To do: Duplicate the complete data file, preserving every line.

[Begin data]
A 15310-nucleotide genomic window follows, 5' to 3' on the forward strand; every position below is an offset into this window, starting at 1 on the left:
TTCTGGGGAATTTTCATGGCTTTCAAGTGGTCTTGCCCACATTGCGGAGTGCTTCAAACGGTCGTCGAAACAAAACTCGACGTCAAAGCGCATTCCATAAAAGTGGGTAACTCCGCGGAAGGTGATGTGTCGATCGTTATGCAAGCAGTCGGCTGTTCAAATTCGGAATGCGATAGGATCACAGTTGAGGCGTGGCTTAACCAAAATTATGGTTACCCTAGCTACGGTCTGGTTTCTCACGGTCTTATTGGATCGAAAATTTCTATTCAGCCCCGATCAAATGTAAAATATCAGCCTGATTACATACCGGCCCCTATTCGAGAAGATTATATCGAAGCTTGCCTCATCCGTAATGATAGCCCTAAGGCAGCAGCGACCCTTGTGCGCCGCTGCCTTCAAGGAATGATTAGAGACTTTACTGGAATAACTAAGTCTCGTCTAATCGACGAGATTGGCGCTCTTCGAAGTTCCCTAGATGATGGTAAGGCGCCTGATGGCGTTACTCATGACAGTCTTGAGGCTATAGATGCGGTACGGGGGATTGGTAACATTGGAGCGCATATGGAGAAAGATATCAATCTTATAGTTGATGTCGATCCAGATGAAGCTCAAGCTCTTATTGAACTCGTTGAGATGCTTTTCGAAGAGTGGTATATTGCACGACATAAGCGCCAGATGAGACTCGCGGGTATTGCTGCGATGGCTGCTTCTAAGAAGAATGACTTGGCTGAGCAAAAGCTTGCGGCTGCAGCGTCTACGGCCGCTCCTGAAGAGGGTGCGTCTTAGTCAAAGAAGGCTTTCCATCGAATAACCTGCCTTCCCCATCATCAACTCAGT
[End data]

A 15310-nucleotide genomic window follows, 5' to 3' on the forward strand; every position below is an offset into this window, starting at 1 on the left:
TTCTGGGGAATTTTCATGGCTTTCAAGTGGTCTTGCCCACATTGCGGAGTGCTTCAAACGGTCGTCGAAACAAAACTCGACGTCAAAGCGCATTCCATAAAAGTGGGTAACTCCGCGGAAGGTGATGTGTCGATCGTTATGCAAGCAGTCGGCTGTTCAAATTCGGAATGCGATAGGATCACAGTTGAGGCGTGGCTTAACCAAAATTATGGTTACCCTAGCTACGGTCTGGTTTCTCACGGTCTTATTGGATCGAAAATTTCTATTCAGCCCCGATCAAATGTAAAATATCAGCCTGATTACATACCGGCCCCTATTCGAGAAGATTATATCGAAGCTTGCCTCATCCGTAATGATAGCCCTAAGGCAGCAGCGACCCTTGTGCGCCGCTGCCTTCAAGGAATGATTAGAGACTTTACTGGAATAACTAAGTCTCGTCTAATCGACGAGATTGGCGCTCTTCGAAGTTCCCTAGATGATGGTAAGGCGCCTGATGGCGTTACTCATGACAGTCTTGAGGCTATAGATGCGGTACGGGGGATTGGTAACATTGGAGCGCATATGGAGAAAGATATCAATCTTATAGTTGATGTCGATCCAGATGAAGCTCAAGCTCTTATTGAACTCGTTGAGATGCTTTTCGAAGAGTGGTATATTGCACGACATAAGCGCCAGATGAGACTCGCGGGTATTGCTGCGATGGCTGCTTCTAAGAAGAATGACTTGGCTGAGCAAAAGCTTGCGGCTGCAGCGTCTACGGCCGCTCCTGAAGAGGGTGCGTCTTAGTCAAAGAAGGCTTTCCATCGAATAACCTGCCTTCCCCATCATCAACTCAGT